More and more, it’s socially-conscious, progressive businesses that are taking a lead in tackling the big issues. Michele Wietscher, Newview Managing Director, argues that CSR isn’t just a buzzword – it’s something with the potential to help shape a better world.
In the space of just a few decades (no time at all in the grand scheme of things), the balance has shifted dramatically.
The twentieth century was dominated by governments. Yes, thousands of pioneering businesses made an immense social contribution – but all around the world, it was states that were making the big decisions, and tackling the most pressing challenges of the time.
Now, that’s changing fast – and increasingly, it’s progressive businesses who are picking up the slack.
Leading the way on sustainability
On climate change in particular, the onus is now on business to drive sustainability forward.
That’s obviously a major challenge. Governments have huge power, and a top-down overview of entire industries. As individual businesses, we can only really focus on changing our own behaviour, and encouraging others to follow suit.
But in construction, we’re at an extremely promising moment in our history. Sustainable technology is progressing in leaps and bounds, and innovations across the construction sector are helping us cut carbon footprints by reducing waste materials and maximising energy efficiency.
There’s an increasing emphasis on smarter working practices – like modular construction, or MMC, for example.
Individual components, or ‘modules’ of a building are manufactured offsite, then transported to site to be assembled. The modules can be easily combined to create a finished building, like a high-tech Lego set.
As a result, modular building projects can be completed 30-50% quicker than those that use more traditional methods, and modules can be worked on indoors in all weathers.
That means less waste, lower energy usage, lower transportation costs, and lower emissions from vehicles, too.
One of the most valuable contributions a construction business can make, though, is to reduce the single-use plastic in their supply chain – critically important, given the sector accounts for 23% of the UK’s plastic use.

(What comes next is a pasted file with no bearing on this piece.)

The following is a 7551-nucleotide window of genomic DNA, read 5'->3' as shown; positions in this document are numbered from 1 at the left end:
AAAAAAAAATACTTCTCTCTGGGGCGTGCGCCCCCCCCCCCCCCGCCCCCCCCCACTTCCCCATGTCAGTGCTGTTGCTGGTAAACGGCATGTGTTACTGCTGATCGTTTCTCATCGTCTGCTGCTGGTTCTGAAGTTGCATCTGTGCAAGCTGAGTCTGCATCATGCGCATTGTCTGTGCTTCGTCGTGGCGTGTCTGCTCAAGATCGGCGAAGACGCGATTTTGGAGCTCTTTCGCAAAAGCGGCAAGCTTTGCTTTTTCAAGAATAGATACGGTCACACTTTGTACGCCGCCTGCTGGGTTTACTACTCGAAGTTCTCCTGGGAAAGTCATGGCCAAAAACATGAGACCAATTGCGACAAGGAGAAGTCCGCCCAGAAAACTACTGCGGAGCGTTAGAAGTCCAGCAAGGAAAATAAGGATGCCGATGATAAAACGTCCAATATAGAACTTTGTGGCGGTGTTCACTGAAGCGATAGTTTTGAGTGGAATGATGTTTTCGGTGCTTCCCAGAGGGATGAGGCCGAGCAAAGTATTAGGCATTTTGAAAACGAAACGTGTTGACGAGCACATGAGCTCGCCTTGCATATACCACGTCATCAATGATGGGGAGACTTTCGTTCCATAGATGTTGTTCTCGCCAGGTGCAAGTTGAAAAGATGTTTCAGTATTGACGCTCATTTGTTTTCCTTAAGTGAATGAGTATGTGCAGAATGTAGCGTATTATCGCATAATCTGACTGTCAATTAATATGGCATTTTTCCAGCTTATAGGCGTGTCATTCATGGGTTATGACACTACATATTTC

That’s a tough ask. The reason plastic is so widely used is because it’s extremely useful – it’s flexible, cheap, lightweight and water-resistant.
But even something as small as encouraging employees to use reusable drinking cups rather than plastic bottles is a start – and at the other end of the spectrum, some exciting new innovations are giving us a glimpse of what the future could look like.
American companies are experimenting with using mushrooms to create biodegradable plastic alternatives, for example – and in a few years’ time, phasing out plastic entirely might become a much more realistic prospect.
Waste reduction isn’t something that should stop in the factory, the building yard, or on-site, though – thorough workplace assessments can ensure that the waste resulting from your everyday office operations is cut back to a bare minimum too.
Helping the environment and the community
But CSR doesn’t have to just be a dry, logistical process, either.
One sure-fire way to have a positive impact both environmentally and in the community is by encouraging hands-on employee-led schemes – initiatives like tree-planting, rewilding, beekeeping and others.
They’re fun, and they get staff engaged and thinking about sustainability in a wider context, too.
And for an even more rewarding experience for employees, and even greater positive social impact, you can carry out these in conjunction with schools.
But these developments don’t occur on their own. It takes strong, principled leadership to do the right thing when it’s the more difficult option – and an approach that goes against the short-termist inclinations of many businesses.
Everyone from the big housebuilders and the public sector right down to homeowners are now demanding green products and services – and that’s only going to increase as the negative impacts of climate change become more and more apparent.
In other words, if you stick with ‘business as usual’, you’re very quickly going to be left behind.
But if you have that leadership, and are willing to take action, the benefits aren’t just environmental.
A ‘for-more-than-profit’ ethos makes you a more rewarding, satisfying and meaningful place to work – something that’s bound to translate into happier, more highly motivated employee and higher rates of staff retention.
And more broadly, people like dealing with decent people. Ethical, progressive companies do better, because people want to do business with them.
If it’s a straight choice between two equally skilled and similarly priced suppliers, they’re likely to choose the more ‘feelgood’ business.
Ultimately, it’s not especially expensive or complicated to become more socially responsible. Many small to medium-sized businesses could easily do it – and if more did, the positive impact would be immense.